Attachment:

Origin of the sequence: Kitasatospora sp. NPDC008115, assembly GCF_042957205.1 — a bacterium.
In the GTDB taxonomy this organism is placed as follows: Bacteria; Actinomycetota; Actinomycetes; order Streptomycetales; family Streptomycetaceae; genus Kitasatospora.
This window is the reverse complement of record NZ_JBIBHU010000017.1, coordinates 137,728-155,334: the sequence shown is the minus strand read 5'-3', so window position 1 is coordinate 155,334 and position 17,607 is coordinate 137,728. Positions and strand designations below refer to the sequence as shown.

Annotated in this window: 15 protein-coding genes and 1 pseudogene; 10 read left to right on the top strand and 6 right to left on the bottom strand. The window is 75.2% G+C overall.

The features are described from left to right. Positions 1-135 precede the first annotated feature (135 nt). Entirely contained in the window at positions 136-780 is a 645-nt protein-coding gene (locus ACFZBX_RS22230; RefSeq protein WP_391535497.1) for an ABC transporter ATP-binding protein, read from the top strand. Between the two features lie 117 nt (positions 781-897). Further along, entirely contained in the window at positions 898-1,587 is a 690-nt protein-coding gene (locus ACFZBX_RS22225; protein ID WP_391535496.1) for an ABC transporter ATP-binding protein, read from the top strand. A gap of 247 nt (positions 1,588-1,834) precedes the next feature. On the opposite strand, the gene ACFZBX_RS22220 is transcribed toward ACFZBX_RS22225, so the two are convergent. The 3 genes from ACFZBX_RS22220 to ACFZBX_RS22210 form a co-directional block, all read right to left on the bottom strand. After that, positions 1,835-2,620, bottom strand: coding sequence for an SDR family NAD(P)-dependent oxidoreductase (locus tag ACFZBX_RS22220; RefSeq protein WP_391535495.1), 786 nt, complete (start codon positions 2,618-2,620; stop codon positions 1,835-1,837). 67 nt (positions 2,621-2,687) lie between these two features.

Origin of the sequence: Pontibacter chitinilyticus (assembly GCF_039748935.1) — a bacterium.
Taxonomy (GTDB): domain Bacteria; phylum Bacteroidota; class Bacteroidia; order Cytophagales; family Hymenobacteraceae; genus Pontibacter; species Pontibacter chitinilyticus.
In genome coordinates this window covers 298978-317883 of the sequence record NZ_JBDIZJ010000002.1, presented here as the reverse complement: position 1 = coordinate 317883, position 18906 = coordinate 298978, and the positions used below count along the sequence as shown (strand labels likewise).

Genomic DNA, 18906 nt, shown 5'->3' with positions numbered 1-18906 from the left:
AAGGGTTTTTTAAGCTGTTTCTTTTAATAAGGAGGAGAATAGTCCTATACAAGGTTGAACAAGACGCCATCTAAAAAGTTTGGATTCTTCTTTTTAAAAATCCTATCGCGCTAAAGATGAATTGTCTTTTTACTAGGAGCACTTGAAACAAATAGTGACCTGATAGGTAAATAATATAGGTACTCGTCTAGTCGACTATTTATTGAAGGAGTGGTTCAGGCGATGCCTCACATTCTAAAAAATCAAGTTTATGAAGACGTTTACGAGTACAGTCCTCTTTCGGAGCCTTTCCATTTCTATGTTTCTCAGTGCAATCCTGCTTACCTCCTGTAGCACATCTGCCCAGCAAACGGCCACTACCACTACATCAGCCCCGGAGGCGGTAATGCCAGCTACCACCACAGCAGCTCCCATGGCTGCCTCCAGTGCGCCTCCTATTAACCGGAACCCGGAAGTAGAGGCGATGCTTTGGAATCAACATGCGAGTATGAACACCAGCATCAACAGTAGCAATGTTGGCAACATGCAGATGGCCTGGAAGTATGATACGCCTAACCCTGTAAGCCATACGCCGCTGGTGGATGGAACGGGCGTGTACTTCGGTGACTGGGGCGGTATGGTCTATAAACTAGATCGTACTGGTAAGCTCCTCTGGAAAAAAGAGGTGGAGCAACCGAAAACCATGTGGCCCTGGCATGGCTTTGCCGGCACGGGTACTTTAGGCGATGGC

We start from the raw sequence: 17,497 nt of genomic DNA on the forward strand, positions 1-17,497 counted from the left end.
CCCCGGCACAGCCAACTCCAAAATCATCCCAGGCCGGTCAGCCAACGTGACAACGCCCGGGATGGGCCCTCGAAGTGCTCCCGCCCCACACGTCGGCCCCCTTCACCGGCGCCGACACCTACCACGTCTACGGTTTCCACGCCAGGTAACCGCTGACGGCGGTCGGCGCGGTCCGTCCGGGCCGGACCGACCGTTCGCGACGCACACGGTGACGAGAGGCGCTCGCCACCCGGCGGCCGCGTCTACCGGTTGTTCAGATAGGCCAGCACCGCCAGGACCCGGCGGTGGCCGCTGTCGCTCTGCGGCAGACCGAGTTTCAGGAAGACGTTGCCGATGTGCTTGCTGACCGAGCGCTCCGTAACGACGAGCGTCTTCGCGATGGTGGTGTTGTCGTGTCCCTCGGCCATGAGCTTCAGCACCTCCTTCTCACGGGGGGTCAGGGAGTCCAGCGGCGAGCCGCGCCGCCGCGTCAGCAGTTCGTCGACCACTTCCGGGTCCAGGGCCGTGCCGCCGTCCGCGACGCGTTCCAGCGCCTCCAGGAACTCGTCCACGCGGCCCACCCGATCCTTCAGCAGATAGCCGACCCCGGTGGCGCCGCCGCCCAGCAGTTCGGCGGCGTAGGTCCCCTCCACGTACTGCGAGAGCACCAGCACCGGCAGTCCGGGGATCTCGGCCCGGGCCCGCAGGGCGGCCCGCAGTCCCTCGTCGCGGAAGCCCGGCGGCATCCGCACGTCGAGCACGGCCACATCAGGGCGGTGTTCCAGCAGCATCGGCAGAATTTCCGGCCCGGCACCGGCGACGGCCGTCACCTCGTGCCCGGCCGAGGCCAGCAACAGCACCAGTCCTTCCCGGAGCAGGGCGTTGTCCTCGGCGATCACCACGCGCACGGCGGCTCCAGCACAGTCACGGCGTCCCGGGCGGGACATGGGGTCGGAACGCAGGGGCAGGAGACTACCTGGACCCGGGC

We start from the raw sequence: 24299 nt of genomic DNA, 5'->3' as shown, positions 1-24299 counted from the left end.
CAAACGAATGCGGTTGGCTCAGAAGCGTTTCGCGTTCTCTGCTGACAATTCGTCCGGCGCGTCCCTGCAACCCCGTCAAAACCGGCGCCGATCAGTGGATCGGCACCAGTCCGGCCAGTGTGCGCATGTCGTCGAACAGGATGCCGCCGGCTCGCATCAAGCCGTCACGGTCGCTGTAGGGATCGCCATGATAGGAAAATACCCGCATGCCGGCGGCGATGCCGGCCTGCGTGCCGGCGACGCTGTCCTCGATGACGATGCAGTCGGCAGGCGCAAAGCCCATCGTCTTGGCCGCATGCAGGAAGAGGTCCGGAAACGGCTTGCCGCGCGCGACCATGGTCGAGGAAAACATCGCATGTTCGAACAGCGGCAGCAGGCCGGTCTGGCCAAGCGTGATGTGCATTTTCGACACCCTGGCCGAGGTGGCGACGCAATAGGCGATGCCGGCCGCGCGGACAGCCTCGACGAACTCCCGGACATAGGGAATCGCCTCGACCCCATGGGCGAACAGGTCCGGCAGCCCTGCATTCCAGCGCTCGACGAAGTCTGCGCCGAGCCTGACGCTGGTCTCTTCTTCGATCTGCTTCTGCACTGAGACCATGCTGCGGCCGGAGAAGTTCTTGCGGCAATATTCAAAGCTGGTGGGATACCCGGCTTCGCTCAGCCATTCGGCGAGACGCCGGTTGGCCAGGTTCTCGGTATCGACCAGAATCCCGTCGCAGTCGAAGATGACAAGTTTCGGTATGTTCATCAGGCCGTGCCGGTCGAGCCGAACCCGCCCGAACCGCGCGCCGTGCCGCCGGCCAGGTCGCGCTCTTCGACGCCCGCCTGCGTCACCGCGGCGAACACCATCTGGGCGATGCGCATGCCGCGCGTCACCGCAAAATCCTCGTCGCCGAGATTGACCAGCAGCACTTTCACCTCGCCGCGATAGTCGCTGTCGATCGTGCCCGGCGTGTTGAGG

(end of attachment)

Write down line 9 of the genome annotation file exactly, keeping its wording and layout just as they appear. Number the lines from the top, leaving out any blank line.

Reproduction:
Genomic DNA, 18906 nt, shown 5'->3' with positions numbered 1-18906 from the left: